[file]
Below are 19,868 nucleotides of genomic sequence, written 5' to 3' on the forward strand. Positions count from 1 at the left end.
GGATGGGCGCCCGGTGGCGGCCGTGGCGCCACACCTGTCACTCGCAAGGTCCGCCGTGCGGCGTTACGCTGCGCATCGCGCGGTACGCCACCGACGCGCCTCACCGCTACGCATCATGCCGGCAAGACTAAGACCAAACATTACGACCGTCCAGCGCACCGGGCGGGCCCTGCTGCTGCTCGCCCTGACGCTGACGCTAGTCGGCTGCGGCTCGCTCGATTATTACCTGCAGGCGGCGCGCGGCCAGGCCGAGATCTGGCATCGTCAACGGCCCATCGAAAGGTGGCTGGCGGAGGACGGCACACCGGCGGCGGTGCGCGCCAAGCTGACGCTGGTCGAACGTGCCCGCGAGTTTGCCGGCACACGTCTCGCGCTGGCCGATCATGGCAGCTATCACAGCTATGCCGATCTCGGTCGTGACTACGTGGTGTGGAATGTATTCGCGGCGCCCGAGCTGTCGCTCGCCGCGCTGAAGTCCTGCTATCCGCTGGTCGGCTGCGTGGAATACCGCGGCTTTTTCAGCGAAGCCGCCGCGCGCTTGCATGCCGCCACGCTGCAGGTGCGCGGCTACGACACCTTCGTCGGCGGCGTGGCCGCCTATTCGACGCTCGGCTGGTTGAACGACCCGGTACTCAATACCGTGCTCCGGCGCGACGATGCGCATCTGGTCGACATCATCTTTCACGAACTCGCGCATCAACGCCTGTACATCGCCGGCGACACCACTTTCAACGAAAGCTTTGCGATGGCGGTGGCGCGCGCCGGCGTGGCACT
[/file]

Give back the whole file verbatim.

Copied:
Below are 19,868 nucleotides of genomic sequence, written 5' to 3' on the forward strand. Positions count from 1 at the left end.
GGATGGGCGCCCGGTGGCGGCCGTGGCGCCACACCTGTCACTCGCAAGGTCCGCCGTGCGGCGTTACGCTGCGCATCGCGCGGTACGCCACCGACGCGCCTCACCGCTACGCATCATGCCGGCAAGACTAAGACCAAACATTACGACCGTCCAGCGCACCGGGCGGGCCCTGCTGCTGCTCGCCCTGACGCTGACGCTAGTCGGCTGCGGCTCGCTCGATTATTACCTGCAGGCGGCGCGCGGCCAGGCCGAGATCTGGCATCGTCAACGGCCCATCGAAAGGTGGCTGGCGGAGGACGGCACACCGGCGGCGGTGCGCGCCAAGCTGACGCTGGTCGAACGTGCCCGCGAGTTTGCCGGCACACGTCTCGCGCTGGCCGATCATGGCAGCTATCACAGCTATGCCGATCTCGGTCGTGACTACGTGGTGTGGAATGTATTCGCGGCGCCCGAGCTGTCGCTCGCCGCGCTGAAGTCCTGCTATCCGCTGGTCGGCTGCGTGGAATACCGCGGCTTTTTCAGCGAAGCCGCCGCGCGCTTGCATGCCGCCACGCTGCAGGTGCGCGGCTACGACACCTTCGTCGGCGGCGTGGCCGCCTATTCGACGCTCGGCTGGTTGAACGACCCGGTACTCAATACCGTGCTCCGGCGCGACGATGCGCATCTGGTCGACATCATCTTTCACGAACTCGCGCATCAACGCCTGTACATCGCCGGCGACACCACTTTCAACGAAAGCTTTGCGATGGCGGTGGCGCGCGCCGGCGTGGCACT